The UK Ministry of Defence is considering re-engining British Army GKN Westland Lynxs with the Honeywell T800 engine as part of a wider programme to update the battlefield helicopter.

Army Air Corps Lynx AH7/9s are to remain in service to support the GKN Westland WAH-64 Apache when it supplants the Lynx in the anti-armour and attack roles around 2002.

Initially, the Lynx Light Utility Helicopter (LLUH) programme included improvements to the navigation and communications suites, a new defensive aids suite, and an improved observation aid with range finder and laser target designator.

LLUH was merged earlier this year with the Future Light Battlefield Helicopter into the more comprehensive Future Light Utility Helicopter (FLUH) programme, says the MoD.

FLUH is scheduled to enter service in 2004, says the MoD, adding that Westland has a study contract to review replacement of the Rolls-Royce Gem turboshaft and re-airframing the machine. Westland proposed re-airframing the Lynx as a cheaper alternative to rebuilding existing airframes last year (Flight International, 6-12 October 1999).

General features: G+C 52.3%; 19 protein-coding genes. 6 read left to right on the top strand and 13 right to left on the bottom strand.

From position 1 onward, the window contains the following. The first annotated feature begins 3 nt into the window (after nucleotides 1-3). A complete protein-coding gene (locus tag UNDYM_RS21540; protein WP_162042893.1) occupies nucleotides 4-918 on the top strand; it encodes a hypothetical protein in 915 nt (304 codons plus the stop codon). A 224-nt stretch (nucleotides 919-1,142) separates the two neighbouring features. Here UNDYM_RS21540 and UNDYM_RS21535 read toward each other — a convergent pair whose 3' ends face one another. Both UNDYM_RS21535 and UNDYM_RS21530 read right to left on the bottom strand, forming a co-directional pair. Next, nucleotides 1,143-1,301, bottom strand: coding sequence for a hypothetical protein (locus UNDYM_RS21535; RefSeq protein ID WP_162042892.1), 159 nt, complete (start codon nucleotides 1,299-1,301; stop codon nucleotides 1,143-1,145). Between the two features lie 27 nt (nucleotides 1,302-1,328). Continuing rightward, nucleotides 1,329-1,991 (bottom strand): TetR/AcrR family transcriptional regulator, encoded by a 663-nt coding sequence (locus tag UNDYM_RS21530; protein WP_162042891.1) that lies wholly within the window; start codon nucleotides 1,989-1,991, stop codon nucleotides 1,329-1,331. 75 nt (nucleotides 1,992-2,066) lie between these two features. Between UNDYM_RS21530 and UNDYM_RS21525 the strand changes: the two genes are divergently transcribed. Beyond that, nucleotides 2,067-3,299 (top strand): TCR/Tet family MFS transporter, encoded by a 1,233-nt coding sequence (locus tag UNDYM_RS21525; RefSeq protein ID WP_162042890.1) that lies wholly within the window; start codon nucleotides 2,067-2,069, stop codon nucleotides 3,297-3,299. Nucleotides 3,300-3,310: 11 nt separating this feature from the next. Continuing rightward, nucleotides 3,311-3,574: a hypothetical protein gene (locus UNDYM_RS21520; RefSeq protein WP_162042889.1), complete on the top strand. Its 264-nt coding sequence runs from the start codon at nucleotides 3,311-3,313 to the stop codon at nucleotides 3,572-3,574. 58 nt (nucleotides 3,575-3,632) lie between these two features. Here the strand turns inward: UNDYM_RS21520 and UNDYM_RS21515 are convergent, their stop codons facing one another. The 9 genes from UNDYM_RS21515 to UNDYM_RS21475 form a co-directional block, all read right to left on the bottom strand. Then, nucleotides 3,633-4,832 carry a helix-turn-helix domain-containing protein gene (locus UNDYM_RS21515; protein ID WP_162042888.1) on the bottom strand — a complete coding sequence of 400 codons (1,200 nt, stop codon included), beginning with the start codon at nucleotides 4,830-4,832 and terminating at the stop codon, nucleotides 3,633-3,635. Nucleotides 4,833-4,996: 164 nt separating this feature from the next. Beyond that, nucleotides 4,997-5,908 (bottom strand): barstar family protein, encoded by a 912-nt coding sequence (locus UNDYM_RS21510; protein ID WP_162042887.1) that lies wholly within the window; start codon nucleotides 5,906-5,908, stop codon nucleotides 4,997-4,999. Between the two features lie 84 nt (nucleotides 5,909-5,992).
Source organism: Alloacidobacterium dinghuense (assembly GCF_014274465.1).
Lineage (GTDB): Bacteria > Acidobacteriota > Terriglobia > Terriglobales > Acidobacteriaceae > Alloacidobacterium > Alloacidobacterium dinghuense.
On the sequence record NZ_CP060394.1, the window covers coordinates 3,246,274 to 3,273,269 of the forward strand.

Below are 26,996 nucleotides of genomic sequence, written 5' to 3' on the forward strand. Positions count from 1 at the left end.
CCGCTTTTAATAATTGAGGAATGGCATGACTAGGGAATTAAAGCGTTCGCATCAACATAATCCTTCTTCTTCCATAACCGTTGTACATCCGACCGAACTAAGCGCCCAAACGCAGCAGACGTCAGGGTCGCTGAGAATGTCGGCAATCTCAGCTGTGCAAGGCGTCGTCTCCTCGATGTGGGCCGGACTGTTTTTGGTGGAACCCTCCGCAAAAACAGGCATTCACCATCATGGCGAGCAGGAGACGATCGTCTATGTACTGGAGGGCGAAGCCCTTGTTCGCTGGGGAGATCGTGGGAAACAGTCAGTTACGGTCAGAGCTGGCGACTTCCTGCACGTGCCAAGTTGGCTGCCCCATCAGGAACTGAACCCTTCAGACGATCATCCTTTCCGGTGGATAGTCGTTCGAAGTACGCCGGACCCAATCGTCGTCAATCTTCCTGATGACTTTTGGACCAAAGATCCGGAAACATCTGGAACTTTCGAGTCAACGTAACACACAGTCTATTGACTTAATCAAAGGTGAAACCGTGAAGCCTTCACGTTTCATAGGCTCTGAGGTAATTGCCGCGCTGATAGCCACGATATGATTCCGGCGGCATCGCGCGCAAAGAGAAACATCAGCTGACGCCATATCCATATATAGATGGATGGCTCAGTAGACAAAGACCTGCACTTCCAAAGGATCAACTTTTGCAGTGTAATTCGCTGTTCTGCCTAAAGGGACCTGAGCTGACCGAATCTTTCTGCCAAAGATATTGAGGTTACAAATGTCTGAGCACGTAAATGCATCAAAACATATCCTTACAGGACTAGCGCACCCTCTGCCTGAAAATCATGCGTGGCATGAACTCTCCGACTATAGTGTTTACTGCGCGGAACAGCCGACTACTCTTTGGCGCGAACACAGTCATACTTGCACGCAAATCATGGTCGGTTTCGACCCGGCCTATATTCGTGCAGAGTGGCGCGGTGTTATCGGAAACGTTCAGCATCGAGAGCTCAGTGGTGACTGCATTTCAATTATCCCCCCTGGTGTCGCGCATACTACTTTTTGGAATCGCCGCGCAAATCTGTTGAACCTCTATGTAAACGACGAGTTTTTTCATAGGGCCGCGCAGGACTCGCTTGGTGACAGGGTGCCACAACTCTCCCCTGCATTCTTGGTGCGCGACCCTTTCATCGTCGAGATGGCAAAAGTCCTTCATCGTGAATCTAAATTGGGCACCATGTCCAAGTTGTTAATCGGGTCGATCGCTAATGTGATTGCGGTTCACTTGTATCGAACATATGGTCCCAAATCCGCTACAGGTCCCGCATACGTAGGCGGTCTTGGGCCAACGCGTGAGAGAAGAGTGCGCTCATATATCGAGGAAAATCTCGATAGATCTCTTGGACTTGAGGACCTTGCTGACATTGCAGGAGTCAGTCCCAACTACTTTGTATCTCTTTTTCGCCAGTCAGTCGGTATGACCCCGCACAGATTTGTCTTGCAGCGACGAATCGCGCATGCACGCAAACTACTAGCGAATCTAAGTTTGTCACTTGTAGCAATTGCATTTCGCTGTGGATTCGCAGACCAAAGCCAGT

Industry sources say the T800 - built by Honeywell/Rolls-Royce joint venture LHTEC-is a key part of the FLUH work, which has also been referred to as the Lynx AH10. The T800 is already offered to Lynx export customers.

The sources say other changes would include the introduction of a databus, easing the task of future sensor and weapon integration, and a glass cockpit, which is also offered to export customers. An ongoing operational analysis is examining the sensor required to support the Apache and whether it should be chin, roof or mast mounted. The analysis is also likely to recommend the FLUH's weapons fit.

Source: Flight International